Art & Science of Paper at the Berkshire Museum this Summer

Berkshire Museum presents PaperWorks: The Art and Science of an Extraordinary Material

Butterfly, Hina Aoyama, image courtesy Christopher Henry GalleryWhat role does paper play in your family’s daily life?  Bedtime stories are printed on it, homework is written on it, a bin in your garage collects it for recycling and reuse.  However, the history, science, and artistic potential of paper is much more complex and fascinating than the average person’s experience with the material might suggest.

On Saturday, June 15th, the Berkshire Museum in Pittsfield, MA unveils PaperWorks, a gallery show made up of beautiful paper works of art and paper-related artifacts.  The goal of the exhibit is to showcase the wide array of work that can be created with paper (it’s not all origami!), as well as to highlight the role that history, science, and culture play in the manufacture and use of papers of all kinds.  Visitors to the exhibit can view work created by more than thirty different artists from all over the country (and even a few from Europe!), including papercut animations and mathematically sound sculptures made from sheets of folded paper.  Along with the fascinating works of art, visitors can view and learn about various paper-related artifacts, including jewelry, furniture, and other surprising objects!

Matthew Shlian, Me and Fred, Berkshire MuseumHeld to commemorate the museum’s 110th anniversary, the show celebrates the museum’s history.  Founded by Zenas Crane, a third-generation papermaker whose ancestors continue to make paper in Berkshire County, the Berkshire Museum is closely linked with the community’s relationship to the paper industry.  Families can pair a visit to the exhibit with a study of local history, focusing on the role that paper mills and the timber industry have played in the development of their community.  Studies of paper can also include a look at the scientific principles involved in creating paper, and a critical examination of the science behind logging practices and paper recycling!

 The exhibit will be on view through October 26th, 2013 –  a perfect activity for an extra hot (or drizzly) summer day.  The Berkshire Museum is open 10am-5pm, Monday through Saturday and from 12noon-5pm on Sunday.  Admission to the show is included in regular museum admission.

Supplement your visit to the Berkshire Museum with a trip to the Crane Museum of Papermaking to learn more about the local history of papermaking in Western MA too.  Located on the banks of the Housatonic River at 40 Pioneer Street in Dalton, MA, the building itself is a museum! This is a great opportunity to learn about local history. The museum is open weekdays from 1-5pm, is free of charge, and open from early June through mid-October. 413-684-7780.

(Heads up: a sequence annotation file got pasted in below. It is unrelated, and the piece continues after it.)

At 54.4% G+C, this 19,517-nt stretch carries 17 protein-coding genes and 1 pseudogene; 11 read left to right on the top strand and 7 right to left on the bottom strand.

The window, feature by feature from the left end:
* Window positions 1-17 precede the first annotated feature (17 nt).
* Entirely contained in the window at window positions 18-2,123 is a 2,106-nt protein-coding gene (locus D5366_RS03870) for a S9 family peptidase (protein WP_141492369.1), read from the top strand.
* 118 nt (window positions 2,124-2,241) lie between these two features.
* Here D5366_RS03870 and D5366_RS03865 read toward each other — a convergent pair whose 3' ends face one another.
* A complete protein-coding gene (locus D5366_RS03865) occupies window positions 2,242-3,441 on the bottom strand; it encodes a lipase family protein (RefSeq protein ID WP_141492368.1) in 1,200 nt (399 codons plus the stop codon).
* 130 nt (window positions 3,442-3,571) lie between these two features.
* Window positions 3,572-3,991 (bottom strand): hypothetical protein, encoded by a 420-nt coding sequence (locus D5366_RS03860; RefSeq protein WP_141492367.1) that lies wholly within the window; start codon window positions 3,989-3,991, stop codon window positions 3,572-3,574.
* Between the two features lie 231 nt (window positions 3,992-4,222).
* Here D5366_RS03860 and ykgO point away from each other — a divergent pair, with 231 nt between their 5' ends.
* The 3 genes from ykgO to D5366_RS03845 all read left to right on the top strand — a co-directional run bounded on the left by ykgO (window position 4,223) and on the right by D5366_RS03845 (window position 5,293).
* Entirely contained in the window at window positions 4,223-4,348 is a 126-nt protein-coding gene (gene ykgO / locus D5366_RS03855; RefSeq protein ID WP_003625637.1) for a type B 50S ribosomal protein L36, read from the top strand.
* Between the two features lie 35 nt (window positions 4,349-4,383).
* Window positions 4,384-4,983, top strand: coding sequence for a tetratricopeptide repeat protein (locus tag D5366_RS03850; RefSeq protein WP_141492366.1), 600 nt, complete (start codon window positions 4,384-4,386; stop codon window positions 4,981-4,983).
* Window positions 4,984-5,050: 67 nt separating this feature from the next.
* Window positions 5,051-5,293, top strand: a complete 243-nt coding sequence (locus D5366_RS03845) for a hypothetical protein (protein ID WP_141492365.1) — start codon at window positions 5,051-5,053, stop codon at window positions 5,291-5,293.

[Image credits: Butterfly, Hina Aoyama. Courtesy Christopher Henry Gallery; Matthew Shlian, Me and Fred, Berkshire Museum]

2 Comments on “Art & Science of Paper at the Berkshire Museum this Summer

  1. Saturday, June 22nd from 11am-2pm: Artisans of WMass will be hosting a Paper Making Workshop at The Daylily. Instructor Donna Beck will show how handmade paper can be made by recycling junk mail, old greeting cards, or any paper slated for the recycling bin. Best for ages 8yo and older. 8A Sugarloaf Street. South Deerfield, MA (FREE)

  2. Let’s Fold! Origami for Everyone
    Friday, June 14, 2013
    1 – 2:30 for adults
    3 – 4:30 for kids (6 with an adult) and older

    Yulan “Mimmy” San, folk artist and teacher, presents the timeless tradition of origami-the art of folding paper. Classic origami is made by hand from one sheet of paper folding and folding, 2 times or even 200, transforming paper into an array of friendly objects both practical and charming. Endlessly fascinating, origami offers a bit of wonder-Imagine a single sheet of paper, folding and folding, transforming bit by bit into a bunny or a bird, or maybe a frog, even an elephant, or a heart, shirt or bowtie. The possibilities are endless. Wow!

    Nearly 2000 years old, origami is among the oldest art forms. Originally intended for spiritual ritual and reflection, its range of use has grown. Paper folding today is used in advertising, as well as in math, science, and medicine. It benefits arthritis symptoms, quitting smoking, and recovery from injury or illness. It can reduce stress and alleviate the blahs.
    Cultural, educational, and playful, origami has broad appeal. Young and old alike enjoy its many benefits and rewards-
    · promotes creative thinking and imagination
    · develops manual dexterity and hand-eye coordination
    · enhances visual awareness
    · improves memory skills
    · builds self-esteem
    · leaves you feeling light-hearted and happy

    Come join us for an afternoon of good fun and good company. Free of charge and supplies will be provided. Supported by the Friends of Forbes Library. Limited seating so please RSVP to Lisa – 413-587-1017, stop by the main desk or email

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